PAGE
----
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One year with Sony Alpha cameras and ZEISS E-mount lenses. Developing my own photographic eye in a in a scratch book manner. Hunting the stream of inspiration and sharing it through a popular blog platform.
This is what 'Days of Zeiss' is all about.




Science of swinging

Toni Ahvenainen

Sony A7 & ZEISS Batis 2/25 – f/8, 1/1600sec, ISO800, raw Photograph by Toni Ahvenainen

Sony A7 & ZEISS Batis 2/25 – f/8, 1/1600sec, ISO800, raw
Photograph by Toni Ahvenainen

Many of our summer activities are connected to playgrounds as the children are at that age where playgrounds still provide activities. One thing Aura loves to do is, of course, swinging, and in today's picture she is swinging with her friend Linnea (at the front). If you have children of your own and they like to swing, you certainly know how unbelievable hard it is to photograph a swinging child. First of all, the swing itself is often challenging to approach with camera because of its physical shape. No matter what angle you take, it often produces certain kind of leading lines which are distracting one way or another. Which looks, at first, a simple shape, turns out to be something very different as it seems to ruin any compositional approach what photographer can come up with. And if you solve this compositional mystery somehow with luck, there's of course the swinging movement which makes any further approaches downright impossible as the subject keeps on moving back and forth, and effectively changes the composition all the time. On top of this the back and forth swinging also introduces technical problems as it is not given at all that the camera's autofocus can track it and deliver sharp pictures even if you manage to solve those earlier problems. Like I said, it's surprisingly difficult subject to photograph which has surely bemused me.

But here's one way to solve this which includes the use of Batis 2/25 electronic depth of field scale (though this method can be reproduced with any lens that has some sort of depth of field scale). To get rid of compositional problems I wanted to get real close to Aura and Linnea with this picture, and effectively cut out the distracting structures of the swing it itself. I also wanted to use zone focusing for this picture, because that way I could forget focus locks, points, trackings and all that AF-stuff, and concentrate on a situation itself. So I switched to manual focus mode, chose aperture of f/8 and put the sensitivity to 800 to be able to freeze the moment with high shutter speed (1/1600 sec in this case). Then I used the Batis oled-display to set my focus point to 1,0 meter, which gave me 46cm deep depth of field. Using the electronic depth of field display and its digits it is very to dial in relatively precise depth of field. Then knowing that my focus point was at 1.0 meter and depth of field approximately 23 cm front and back of that point, I just pointed the girls when they came up within that distance and shot with rapid fire to capture as much as I could. Going up close with this method is ridiculously easy as I could, at the same time, play with the girls and still get nicely focused shots. In the matter of fact, I made them laugh by playing that I couldn't look their swinging as they were swinging so wildly (not really). Within this play I covered my eyes with the other hand as I shot short rapid burst with the other – something I couldn't have done if I had worked with autofocus. Zone focusing is, in the case of swinging, much more effective method than any autofocus could ever be, and it reminds, at least me, that not everything is something that needs to be solved by 'better technology'. Very happy with this picture as it seems to catch the spirit of the moment so nicely. Here's also another picture taken with same method (but from another day).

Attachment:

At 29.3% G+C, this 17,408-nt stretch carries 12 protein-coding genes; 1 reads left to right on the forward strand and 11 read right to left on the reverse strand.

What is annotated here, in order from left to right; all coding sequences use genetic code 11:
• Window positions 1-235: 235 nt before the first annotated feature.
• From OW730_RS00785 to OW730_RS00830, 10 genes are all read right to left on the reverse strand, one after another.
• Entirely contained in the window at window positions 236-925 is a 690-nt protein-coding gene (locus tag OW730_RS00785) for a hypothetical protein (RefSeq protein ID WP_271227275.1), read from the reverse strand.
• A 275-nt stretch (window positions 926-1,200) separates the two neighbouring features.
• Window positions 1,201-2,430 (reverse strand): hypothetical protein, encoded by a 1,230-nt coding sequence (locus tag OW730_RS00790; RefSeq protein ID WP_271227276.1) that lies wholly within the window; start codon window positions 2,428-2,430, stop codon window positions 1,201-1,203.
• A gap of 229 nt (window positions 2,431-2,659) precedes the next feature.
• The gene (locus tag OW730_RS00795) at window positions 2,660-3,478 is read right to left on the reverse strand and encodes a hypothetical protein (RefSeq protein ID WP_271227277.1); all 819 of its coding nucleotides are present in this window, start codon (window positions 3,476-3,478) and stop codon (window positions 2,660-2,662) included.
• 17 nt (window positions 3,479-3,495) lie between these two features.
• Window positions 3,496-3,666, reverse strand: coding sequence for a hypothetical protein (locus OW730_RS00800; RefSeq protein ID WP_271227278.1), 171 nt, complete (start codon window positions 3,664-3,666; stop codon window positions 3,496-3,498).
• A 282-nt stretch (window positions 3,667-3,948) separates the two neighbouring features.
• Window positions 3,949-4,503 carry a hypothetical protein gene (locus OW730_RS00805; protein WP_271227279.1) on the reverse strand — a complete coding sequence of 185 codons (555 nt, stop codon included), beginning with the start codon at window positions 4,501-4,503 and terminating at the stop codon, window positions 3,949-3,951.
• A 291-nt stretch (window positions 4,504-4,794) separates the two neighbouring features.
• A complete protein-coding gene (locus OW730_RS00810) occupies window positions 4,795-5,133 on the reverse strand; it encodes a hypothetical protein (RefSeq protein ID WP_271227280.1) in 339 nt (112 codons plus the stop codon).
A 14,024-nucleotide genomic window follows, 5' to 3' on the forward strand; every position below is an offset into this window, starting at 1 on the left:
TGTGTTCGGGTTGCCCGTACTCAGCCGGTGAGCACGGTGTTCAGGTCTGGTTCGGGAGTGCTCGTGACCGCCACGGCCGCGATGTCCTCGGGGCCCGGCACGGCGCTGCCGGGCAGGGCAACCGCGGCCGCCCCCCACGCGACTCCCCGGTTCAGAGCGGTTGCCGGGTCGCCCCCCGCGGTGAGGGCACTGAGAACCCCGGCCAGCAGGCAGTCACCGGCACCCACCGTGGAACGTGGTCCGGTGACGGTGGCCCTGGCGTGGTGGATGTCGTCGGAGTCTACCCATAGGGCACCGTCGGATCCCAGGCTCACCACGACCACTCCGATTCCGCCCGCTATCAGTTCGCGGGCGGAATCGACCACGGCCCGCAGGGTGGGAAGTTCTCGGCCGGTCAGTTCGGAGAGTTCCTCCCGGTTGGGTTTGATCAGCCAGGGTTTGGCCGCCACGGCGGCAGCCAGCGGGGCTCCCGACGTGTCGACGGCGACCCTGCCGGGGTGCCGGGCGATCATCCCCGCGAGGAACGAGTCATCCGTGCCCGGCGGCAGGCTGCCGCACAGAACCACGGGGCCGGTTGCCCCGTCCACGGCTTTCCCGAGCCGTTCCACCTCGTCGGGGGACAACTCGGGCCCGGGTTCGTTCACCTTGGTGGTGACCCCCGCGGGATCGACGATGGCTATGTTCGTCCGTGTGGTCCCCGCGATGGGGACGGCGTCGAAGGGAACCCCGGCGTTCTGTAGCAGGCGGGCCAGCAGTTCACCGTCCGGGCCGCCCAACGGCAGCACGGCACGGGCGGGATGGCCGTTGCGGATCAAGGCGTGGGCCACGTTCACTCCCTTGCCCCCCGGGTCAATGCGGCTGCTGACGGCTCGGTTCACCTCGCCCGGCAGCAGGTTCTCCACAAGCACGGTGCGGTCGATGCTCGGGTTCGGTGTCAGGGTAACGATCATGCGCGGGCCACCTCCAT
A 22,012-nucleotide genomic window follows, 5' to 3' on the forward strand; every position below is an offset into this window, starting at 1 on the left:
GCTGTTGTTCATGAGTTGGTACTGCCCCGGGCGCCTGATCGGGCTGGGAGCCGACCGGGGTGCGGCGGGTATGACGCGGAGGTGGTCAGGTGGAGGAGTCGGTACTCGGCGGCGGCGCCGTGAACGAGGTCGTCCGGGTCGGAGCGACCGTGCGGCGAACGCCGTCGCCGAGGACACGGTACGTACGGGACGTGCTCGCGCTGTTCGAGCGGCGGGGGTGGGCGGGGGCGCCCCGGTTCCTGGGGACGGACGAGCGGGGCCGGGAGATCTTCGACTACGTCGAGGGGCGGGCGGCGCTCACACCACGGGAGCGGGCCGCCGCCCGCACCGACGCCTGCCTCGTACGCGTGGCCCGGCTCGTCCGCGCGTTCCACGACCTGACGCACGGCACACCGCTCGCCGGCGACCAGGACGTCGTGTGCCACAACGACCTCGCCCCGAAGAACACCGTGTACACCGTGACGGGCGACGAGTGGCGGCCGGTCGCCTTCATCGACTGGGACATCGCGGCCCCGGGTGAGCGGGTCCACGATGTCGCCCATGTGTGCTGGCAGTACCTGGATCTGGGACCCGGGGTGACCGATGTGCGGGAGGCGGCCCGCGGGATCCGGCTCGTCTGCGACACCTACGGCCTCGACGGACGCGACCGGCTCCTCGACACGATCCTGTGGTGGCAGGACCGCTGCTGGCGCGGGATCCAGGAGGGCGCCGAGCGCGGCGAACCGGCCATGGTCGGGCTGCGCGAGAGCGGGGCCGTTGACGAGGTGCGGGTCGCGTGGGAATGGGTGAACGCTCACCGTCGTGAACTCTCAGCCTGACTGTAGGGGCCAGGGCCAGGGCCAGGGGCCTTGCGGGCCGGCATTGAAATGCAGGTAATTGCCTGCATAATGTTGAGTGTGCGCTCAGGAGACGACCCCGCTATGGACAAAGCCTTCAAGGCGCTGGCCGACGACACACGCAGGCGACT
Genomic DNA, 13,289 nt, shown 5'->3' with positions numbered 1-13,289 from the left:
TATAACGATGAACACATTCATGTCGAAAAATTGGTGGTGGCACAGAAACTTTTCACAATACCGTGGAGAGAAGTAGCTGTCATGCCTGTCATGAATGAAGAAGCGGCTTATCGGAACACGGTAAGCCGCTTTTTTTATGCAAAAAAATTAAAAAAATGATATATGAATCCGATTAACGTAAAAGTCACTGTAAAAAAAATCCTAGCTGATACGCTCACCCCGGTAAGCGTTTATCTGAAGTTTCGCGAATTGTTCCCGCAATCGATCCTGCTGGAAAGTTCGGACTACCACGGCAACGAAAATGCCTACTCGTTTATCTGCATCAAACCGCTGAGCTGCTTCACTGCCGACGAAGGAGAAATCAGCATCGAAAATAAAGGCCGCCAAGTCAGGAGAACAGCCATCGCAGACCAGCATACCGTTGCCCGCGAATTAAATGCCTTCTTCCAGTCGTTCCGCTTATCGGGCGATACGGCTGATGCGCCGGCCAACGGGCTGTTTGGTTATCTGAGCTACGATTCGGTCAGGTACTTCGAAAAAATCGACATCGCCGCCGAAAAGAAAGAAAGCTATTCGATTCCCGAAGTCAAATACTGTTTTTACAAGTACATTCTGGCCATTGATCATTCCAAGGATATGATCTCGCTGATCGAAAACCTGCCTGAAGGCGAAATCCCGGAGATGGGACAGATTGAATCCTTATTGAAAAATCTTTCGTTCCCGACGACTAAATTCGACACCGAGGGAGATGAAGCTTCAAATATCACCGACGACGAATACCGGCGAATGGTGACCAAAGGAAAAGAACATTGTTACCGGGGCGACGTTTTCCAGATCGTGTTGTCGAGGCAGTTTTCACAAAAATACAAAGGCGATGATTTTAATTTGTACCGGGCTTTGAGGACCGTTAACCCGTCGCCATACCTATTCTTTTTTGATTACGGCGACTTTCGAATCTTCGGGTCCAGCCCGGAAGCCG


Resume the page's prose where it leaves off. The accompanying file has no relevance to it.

Sony A7 & ZEISS Batis 2/25 – f/8, 1/800sec, ISO800, raw Photograph by Toni Ahvenainen

Sony A7 & ZEISS Batis 2/25 – f/8, 1/800sec, ISO800, raw
Photograph by Toni Ahvenainen